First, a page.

Golden Horse-winning director turned producer Anthony Chen: I'm a control freak

Award-winning film-maker cannot help meddling during the shoot of the movie he is producing

Chen Bo-lin (foreground) plays a young man visiting his friend, played by Tony Yang, in prison in one of the segments of Distance. -- PHOTO: GIRAFFE PICTURES
Chen Bo-lin (foreground) plays a young man visiting his friend, played by Tony Yang, in prison in one of the segments of Distance. -- PHOTO: GIRAFFE PICTURES

Award-winning film-maker Anthony Chen is not the director of his latest work Distance, but he admits that he could not help but play backseat driver from time to time.

Chen, who is executive producer of the upcoming omnibus project, tells Life! with a laugh that during the shoots held in Taiwan and Singapore, he felt the urge to constantly give fellow Singaporean director Tan Shijie words of advice.

Says Chen, whose debut feature Ilo Ilo (2013) bagged a string of international awards including the Camera d'Or at Cannes and a Golden Horse for Best Feature: "I'm super hands-on on set. I'm literally standing next to the monitors every day and watching everything that's going on, and I often question and challenge the director.

"Like, I would ask, 'Do you want to go again? Do you want to try this?' I don't direct the actors - that's not for me to do - but I'll mention some other things to the director."

Tan, 33, is helming one of three segments of the film, which just wrapped shooting around Taiwan and in Singapore. Distance is slated for a release late this year or early next year.

The London-based Chen, 30, adds with a chuckle: "I cannot help myself. I'm a bit of a control freak. Luckily, Shijie has been great."

The other two segments of the project, to be filmed in Thailand and southern China in the coming weeks, will be taken over by Thai director Sivaroj Kongsakul and Chinese director Xin Yukun.

The three stories are separate but will all star Taiwanese A-lister Chen Bo-lin and deal with different aspects of the theme of distance.

Tan certainly does not mind Chen's intrusions. He tells Life! in a separate interview that he finds the close collaborations "more helpful than anything else" - though he confesses he found the experience "weird at first".

The film-maker had previously helmed short films such as Not Working Today (2014), which won the Best Singapore Short Film at the Singapore International Film Festival last year.

He says: "I used to make student films, so this is the first time I have an actual producer on set who keeps offering me his opinions.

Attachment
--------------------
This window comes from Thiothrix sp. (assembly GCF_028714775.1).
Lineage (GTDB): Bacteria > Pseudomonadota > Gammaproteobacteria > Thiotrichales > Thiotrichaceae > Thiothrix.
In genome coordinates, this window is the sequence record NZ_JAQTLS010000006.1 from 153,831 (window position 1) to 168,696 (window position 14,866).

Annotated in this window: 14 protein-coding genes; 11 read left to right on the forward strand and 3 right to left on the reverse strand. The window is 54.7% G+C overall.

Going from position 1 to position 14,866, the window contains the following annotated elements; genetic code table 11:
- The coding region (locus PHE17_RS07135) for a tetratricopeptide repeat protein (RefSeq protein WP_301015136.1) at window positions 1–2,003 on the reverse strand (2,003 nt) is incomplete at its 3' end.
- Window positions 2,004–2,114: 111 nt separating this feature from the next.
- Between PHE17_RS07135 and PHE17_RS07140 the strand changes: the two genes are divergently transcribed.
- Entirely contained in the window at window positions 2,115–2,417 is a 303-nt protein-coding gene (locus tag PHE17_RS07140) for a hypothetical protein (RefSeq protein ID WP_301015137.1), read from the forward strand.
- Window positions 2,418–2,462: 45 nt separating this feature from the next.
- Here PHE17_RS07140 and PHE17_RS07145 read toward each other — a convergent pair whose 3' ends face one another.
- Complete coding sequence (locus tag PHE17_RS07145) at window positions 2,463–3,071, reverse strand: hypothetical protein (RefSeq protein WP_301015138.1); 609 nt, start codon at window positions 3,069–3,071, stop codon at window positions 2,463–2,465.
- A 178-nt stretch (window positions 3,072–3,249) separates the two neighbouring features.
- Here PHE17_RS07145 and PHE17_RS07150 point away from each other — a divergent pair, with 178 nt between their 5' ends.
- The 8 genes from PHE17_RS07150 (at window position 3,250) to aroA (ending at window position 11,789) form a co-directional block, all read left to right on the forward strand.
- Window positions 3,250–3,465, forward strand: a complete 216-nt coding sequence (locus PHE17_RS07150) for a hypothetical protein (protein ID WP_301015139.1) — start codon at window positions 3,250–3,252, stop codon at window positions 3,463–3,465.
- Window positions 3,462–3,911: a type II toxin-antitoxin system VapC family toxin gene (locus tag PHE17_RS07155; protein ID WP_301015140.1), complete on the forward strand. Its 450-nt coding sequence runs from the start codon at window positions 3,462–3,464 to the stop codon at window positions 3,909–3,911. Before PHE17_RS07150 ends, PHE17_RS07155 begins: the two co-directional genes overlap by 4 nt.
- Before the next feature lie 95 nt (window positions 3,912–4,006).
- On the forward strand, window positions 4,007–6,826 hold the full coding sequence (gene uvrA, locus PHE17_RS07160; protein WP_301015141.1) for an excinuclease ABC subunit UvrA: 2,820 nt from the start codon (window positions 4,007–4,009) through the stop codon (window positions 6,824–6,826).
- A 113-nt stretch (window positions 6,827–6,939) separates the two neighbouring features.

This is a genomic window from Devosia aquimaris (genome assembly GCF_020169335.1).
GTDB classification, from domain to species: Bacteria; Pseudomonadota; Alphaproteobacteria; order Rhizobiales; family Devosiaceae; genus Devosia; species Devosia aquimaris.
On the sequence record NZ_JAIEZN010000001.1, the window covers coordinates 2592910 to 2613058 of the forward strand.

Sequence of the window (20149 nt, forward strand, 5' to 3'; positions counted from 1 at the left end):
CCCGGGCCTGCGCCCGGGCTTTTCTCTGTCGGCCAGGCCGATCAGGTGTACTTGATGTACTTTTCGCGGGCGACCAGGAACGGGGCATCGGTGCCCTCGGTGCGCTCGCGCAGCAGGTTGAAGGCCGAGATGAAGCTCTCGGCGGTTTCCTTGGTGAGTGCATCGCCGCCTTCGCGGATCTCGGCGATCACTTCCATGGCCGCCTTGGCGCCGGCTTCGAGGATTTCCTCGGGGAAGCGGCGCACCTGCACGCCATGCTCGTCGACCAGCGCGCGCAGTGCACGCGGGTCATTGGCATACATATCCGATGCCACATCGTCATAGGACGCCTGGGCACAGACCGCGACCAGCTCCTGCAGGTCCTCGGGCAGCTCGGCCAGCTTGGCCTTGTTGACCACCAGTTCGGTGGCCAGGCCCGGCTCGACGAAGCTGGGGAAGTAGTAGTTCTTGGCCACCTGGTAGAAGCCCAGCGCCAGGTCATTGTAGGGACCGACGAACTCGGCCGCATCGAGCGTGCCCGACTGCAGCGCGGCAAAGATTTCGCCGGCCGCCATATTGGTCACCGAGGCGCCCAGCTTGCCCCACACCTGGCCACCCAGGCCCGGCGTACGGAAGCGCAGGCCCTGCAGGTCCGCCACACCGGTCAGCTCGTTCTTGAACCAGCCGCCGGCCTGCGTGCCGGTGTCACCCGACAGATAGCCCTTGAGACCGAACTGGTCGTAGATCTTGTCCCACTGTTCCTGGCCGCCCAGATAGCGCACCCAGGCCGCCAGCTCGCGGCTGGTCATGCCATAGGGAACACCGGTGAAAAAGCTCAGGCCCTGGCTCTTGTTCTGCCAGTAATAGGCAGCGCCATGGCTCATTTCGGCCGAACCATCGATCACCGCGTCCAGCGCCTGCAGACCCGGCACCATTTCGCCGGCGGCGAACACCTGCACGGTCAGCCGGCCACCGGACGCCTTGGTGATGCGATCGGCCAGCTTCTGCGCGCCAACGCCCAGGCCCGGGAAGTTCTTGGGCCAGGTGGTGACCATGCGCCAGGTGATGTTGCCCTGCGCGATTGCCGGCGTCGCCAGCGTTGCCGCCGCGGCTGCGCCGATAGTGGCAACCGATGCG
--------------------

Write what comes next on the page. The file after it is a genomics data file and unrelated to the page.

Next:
"Some people may see it as controlling but I think it's good to have a second pair of eyes. Anthony and I worked on the script together from the start, so we have the same understanding and the same vision for the film."

His segment of the film is a story about friendship, and will also feature Taiwanese hottie and Golden Horse- winning actor Tony Yang Yo-ning in the role of a prisoner.

Yang, 32, best known for his roles in hit Taiwan movies such as Formula 17 (2004) and Zone Pro Site (2013), was a recent addition to the cast which also includes Malaysian-born star Yeo Yann Yann as a prison officer.

In the film, actor Chen, 31, is seen visiting his long lost-friend Yang in prison. It is the first time the two old buddies are meeting after 15 years, so unsaid things from their past come up in their conversation.

Both producer Chen and director Tan say they were moved to tears by the duo's performance.

Chen says: "They were just so good. It was a very intense scene and we were all so moved by it. Imagine a bunch of crew members in a dark room watching them from a monitor, and all crying at the same time."

For the prison scenes, Chen, ever the perfectionist, built a prison set from scratch in an office building in the eastern part of Singapore.

When making Ilo Ilo, he famously scoured through 500 Housing Board flats before deciding on the one to be used in the film about a Filipino maid living with a Singaporean family during the 1997 Asian financial crisis.

He says of Distance: "We're obviously not allowed to shoot in the prisons in Singapore, so we scouted locations everywhere. But we couldn't find anything that I felt would be realistic enough.

"So we decided to build a prison set, with visiting areas and corridors and rooms. It's a simple set but I think it looks great."

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